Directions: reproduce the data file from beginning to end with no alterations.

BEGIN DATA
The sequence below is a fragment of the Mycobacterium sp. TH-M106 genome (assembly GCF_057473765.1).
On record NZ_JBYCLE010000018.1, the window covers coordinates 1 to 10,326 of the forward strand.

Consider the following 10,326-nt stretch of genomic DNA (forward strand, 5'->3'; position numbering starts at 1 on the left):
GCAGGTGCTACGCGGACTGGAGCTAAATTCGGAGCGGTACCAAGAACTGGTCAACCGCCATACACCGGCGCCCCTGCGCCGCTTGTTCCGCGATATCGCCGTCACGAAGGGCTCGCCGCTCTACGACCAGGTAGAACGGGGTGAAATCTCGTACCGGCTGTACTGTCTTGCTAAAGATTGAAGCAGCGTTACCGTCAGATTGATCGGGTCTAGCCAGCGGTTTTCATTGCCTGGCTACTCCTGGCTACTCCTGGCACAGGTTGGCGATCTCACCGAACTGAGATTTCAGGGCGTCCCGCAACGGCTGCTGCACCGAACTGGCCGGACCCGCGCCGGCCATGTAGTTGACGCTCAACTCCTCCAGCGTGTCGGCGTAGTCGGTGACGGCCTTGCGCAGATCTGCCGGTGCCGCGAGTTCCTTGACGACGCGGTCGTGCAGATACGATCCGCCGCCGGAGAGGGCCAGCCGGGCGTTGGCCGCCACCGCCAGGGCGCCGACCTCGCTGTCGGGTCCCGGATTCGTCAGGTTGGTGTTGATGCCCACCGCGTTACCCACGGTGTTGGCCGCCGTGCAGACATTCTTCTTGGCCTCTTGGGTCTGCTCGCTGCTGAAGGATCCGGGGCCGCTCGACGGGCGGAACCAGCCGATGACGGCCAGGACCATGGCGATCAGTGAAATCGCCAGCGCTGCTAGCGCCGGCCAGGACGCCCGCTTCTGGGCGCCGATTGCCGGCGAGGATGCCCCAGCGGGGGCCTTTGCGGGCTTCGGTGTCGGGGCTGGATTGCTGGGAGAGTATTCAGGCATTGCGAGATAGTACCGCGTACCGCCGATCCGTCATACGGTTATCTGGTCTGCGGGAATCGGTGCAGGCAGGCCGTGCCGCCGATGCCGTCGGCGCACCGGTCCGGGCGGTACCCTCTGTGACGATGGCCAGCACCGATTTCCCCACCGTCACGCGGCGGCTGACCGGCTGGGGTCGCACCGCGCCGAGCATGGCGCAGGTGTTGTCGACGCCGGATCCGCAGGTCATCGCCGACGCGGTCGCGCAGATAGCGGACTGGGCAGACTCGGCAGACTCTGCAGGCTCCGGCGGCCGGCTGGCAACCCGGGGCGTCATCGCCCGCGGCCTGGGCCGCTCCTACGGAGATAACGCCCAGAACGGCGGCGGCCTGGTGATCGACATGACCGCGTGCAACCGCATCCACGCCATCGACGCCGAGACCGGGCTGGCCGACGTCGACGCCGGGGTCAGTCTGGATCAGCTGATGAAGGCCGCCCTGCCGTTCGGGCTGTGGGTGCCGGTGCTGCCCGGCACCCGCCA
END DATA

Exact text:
The sequence below is a fragment of the Mycobacterium sp. TH-M106 genome (assembly GCF_057473765.1).
On record NZ_JBYCLE010000018.1, the window covers coordinates 1 to 10,326 of the forward strand.

Consider the following 10,326-nt stretch of genomic DNA (forward strand, 5'->3'; position numbering starts at 1 on the left):
GCAGGTGCTACGCGGACTGGAGCTAAATTCGGAGCGGTACCAAGAACTGGTCAACCGCCATACACCGGCGCCCCTGCGCCGCTTGTTCCGCGATATCGCCGTCACGAAGGGCTCGCCGCTCTACGACCAGGTAGAACGGGGTGAAATCTCGTACCGGCTGTACTGTCTTGCTAAAGATTGAAGCAGCGTTACCGTCAGATTGATCGGGTCTAGCCAGCGGTTTTCATTGCCTGGCTACTCCTGGCTACTCCTGGCACAGGTTGGCGATCTCACCGAACTGAGATTTCAGGGCGTCCCGCAACGGCTGCTGCACCGAACTGGCCGGACCCGCGCCGGCCATGTAGTTGACGCTCAACTCCTCCAGCGTGTCGGCGTAGTCGGTGACGGCCTTGCGCAGATCTGCCGGTGCCGCGAGTTCCTTGACGACGCGGTCGTGCAGATACGATCCGCCGCCGGAGAGGGCCAGCCGGGCGTTGGCCGCCACCGCCAGGGCGCCGACCTCGCTGTCGGGTCCCGGATTCGTCAGGTTGGTGTTGATGCCCACCGCGTTACCCACGGTGTTGGCCGCCGTGCAGACATTCTTCTTGGCCTCTTGGGTCTGCTCGCTGCTGAAGGATCCGGGGCCGCTCGACGGGCGGAACCAGCCGATGACGGCCAGGACCATGGCGATCAGTGAAATCGCCAGCGCTGCTAGCGCCGGCCAGGACGCCCGCTTCTGGGCGCCGATTGCCGGCGAGGATGCCCCAGCGGGGGCCTTTGCGGGCTTCGGTGTCGGGGCTGGATTGCTGGGAGAGTATTCAGGCATTGCGAGATAGTACCGCGTACCGCCGATCCGTCATACGGTTATCTGGTCTGCGGGAATCGGTGCAGGCAGGCCGTGCCGCCGATGCCGTCGGCGCACCGGTCCGGGCGGTACCCTCTGTGACGATGGCCAGCACCGATTTCCCCACCGTCACGCGGCGGCTGACCGGCTGGGGTCGCACCGCGCCGAGCATGGCGCAGGTGTTGTCGACGCCGGATCCGCAGGTCATCGCCGACGCGGTCGCGCAGATAGCGGACTGGGCAGACTCGGCAGACTCTGCAGGCTCCGGCGGCCGGCTGGCAACCCGGGGCGTCATCGCCCGCGGCCTGGGCCGCTCCTACGGAGATAACGCCCAGAACGGCGGCGGCCTGGTGATCGACATGACCGCGTGCAACCGCATCCACGCCATCGACGCCGAGACCGGGCTGGCCGACGTCGACGCCGGGGTCAGTCTGGATCAGCTGATGAAGGCCGCCCTGCCGTTCGGGCTGTGGGTGCCGGTGCTGCCCGGCACCCGCCA